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TWN Info Service on WTO and Trade Issues (May 06/14)

31 May 2006
 

WTO modalities texts on 19 June, mini-Ministerial at end-June


The WTO Director-General Pascal Lamy has indicated that draft negotiating texts on modalities for agriculture and non-agricultural market access (NAMA) would come out on or about 19 June, and that some "Ministerial involvement" would be required in the last week of June to reach agreement on the texts.

This is taken to mean that a mini-Ministerial meeting would be convened at the WTO at the end of June.

Lamy was speaking at a Heads-of-Delegation (HOD) meeting Tuesday.

On Monday, at a "Green Room" meeting of about 20 Ambassadors, Lamy had mentioned 29 June as the date to start a Ministerial meeting that would last for two to four days. However, he did not mention these dates at the HOD meeting.

Below is a report of these latest WTO developments. It was published in the South North Development Monitor (SUNS)


With best wishes
Martin Khor
TWN

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WTO modalities texts on 19 June, mini-Ministerial at end-June

Geneva, 30 May 2006:  By Kanaga Raja (South North Development Monitor)


The WTO Director-General Pascal Lamy has indicated that draft negotiating texts on modalities for agriculture and non-agricultural market access (NAMA) would come out on or about 19 June, and that some "Ministerial involvement" would be required in the last week of June to reach agreement on the texts.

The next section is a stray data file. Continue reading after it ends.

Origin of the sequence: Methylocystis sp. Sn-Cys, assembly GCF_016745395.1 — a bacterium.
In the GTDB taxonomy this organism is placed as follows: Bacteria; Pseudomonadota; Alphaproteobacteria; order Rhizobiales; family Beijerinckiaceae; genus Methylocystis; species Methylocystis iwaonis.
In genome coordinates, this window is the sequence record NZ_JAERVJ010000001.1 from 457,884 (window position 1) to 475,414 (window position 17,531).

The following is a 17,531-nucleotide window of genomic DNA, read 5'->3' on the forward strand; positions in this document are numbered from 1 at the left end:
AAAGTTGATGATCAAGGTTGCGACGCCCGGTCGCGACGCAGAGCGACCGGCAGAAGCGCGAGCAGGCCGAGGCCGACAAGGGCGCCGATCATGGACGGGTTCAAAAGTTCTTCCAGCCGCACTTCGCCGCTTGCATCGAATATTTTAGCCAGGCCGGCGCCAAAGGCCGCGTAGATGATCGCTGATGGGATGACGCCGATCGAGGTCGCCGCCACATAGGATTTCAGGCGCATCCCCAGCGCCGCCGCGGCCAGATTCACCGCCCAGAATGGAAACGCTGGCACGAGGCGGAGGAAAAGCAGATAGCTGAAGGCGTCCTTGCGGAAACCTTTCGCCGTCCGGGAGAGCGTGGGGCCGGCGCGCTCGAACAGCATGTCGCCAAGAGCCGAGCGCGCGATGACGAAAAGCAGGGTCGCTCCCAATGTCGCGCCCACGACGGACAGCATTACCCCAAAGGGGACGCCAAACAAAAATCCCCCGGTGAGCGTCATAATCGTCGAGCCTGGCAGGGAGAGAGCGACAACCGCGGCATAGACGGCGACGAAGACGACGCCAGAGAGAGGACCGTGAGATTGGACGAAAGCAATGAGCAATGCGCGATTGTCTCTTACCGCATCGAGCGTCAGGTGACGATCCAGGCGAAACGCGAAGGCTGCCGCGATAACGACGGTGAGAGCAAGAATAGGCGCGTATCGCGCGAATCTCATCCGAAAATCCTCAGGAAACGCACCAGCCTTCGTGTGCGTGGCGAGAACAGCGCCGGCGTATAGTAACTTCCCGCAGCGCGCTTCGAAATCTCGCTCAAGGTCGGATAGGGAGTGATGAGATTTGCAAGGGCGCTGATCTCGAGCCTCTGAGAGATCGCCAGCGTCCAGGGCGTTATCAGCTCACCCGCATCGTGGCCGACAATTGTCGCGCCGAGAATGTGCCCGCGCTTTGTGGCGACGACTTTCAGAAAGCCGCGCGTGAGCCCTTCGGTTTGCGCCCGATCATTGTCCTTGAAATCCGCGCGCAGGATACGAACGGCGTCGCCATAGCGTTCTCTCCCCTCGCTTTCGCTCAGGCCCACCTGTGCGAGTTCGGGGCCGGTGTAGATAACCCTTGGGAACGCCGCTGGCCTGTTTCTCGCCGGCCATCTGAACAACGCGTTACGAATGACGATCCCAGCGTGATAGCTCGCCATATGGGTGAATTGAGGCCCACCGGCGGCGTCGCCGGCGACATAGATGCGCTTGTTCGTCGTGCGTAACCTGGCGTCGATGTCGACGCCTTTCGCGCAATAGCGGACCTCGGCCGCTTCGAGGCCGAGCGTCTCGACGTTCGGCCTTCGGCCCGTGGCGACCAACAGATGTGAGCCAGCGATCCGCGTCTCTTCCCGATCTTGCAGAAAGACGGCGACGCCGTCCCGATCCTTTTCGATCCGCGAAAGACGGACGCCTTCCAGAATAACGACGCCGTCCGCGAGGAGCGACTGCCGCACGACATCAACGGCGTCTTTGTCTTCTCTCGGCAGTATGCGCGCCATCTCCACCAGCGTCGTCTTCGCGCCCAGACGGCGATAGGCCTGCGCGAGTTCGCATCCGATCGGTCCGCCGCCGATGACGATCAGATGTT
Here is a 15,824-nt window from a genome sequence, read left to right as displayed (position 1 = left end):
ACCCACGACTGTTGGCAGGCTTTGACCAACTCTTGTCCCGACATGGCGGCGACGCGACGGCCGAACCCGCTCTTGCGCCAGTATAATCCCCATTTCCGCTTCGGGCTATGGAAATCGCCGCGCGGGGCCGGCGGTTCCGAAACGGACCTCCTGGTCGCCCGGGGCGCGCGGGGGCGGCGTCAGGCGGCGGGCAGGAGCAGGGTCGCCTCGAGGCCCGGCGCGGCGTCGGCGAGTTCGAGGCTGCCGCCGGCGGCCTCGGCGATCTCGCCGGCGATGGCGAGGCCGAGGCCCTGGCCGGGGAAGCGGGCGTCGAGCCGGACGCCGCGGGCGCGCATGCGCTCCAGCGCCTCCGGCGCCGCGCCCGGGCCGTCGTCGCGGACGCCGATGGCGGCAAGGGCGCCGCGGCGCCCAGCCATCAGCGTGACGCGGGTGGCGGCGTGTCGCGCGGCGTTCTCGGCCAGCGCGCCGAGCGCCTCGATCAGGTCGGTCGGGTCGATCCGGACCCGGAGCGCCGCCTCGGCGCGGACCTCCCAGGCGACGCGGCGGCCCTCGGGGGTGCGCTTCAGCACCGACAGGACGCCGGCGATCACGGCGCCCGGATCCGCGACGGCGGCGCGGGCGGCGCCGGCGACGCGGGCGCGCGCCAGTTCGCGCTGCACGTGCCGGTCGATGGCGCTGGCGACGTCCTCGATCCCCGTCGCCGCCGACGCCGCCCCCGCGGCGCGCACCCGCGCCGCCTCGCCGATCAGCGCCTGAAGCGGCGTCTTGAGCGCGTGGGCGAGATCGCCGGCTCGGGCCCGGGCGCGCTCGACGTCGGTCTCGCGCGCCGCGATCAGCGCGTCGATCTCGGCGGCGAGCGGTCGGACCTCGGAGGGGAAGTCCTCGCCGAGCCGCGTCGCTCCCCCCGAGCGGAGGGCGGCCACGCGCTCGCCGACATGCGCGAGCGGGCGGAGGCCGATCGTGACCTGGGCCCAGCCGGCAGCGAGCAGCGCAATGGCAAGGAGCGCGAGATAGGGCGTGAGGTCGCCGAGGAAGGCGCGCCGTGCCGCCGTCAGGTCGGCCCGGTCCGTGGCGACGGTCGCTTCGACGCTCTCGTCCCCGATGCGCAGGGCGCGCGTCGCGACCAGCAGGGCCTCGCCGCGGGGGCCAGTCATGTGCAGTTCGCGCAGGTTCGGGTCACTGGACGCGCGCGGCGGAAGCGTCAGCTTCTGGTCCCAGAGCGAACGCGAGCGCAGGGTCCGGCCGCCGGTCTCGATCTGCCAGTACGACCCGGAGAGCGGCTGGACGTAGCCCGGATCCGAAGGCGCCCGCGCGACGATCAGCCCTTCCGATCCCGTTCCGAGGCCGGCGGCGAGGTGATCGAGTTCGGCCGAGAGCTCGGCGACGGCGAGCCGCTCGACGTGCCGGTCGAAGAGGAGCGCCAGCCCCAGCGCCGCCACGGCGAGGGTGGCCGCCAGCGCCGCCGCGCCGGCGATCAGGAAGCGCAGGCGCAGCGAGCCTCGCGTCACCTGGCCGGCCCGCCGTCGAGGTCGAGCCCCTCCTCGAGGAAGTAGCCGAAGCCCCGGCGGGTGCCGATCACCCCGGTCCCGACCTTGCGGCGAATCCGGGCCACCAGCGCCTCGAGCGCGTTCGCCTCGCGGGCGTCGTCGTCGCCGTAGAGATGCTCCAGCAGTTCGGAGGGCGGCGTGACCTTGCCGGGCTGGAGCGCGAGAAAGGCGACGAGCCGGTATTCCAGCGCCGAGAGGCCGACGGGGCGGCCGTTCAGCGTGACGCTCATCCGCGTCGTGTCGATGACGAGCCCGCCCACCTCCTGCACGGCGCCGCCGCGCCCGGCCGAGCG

This is taken to mean that a mini-Ministerial meeting would be convened at the WTO at the end of June.

Lamy, who is also the Chair of the Trade Negotiations Committee, was speaking at an informal Heads-of-Delegation (HOD) meeting Tuesday where he spelled out to WTO members how he envisages the coming weeks to unfold.

On Monday, at a "Green Room" meeting of about 20 Ambassadors, Lamy had mentioned 29 June as the date to start a Ministerial meeting that would last for two to four days. However, he did not mention these dates at the HOD meeting.

According to trade officials, Lamy indicated at the HOD meeting that the negotiating process would be something along the lines of what took place in July 2004.

[At the end of July 2004, a mixture of Ministers and ambassadors of about 25 members met at the WTO in a Green Room meeting lasting several days. When they reached agreement among themselves, the text was passed over to a meeting of the General Council which convened just after the Green Room meeting ended. The General Council then adopted the text, now known as the July 2004 Framework.]

At the Tuesday HOD meeting, after Lamy's statement, several developing countries raised concerns that the process sketched by Lamy would not enable them to participate in decision-making. They stressed the need for transparency and inclusiveness, which are code words for the need for developing countries to participate.

Lamy told the meeting that while the modalities in agriculture and NAMA are not the sole elements of the Doha agenda's Single Undertaking, it was agreed in Hong Kong that these are the areas that need to be tackled first in order to break the logjam and to also move forward in other areas.

He stressed that the timetable now comprised only a matter of days and not weeks and that modalities can be reached if everyone continued to work constructively and ambitiously.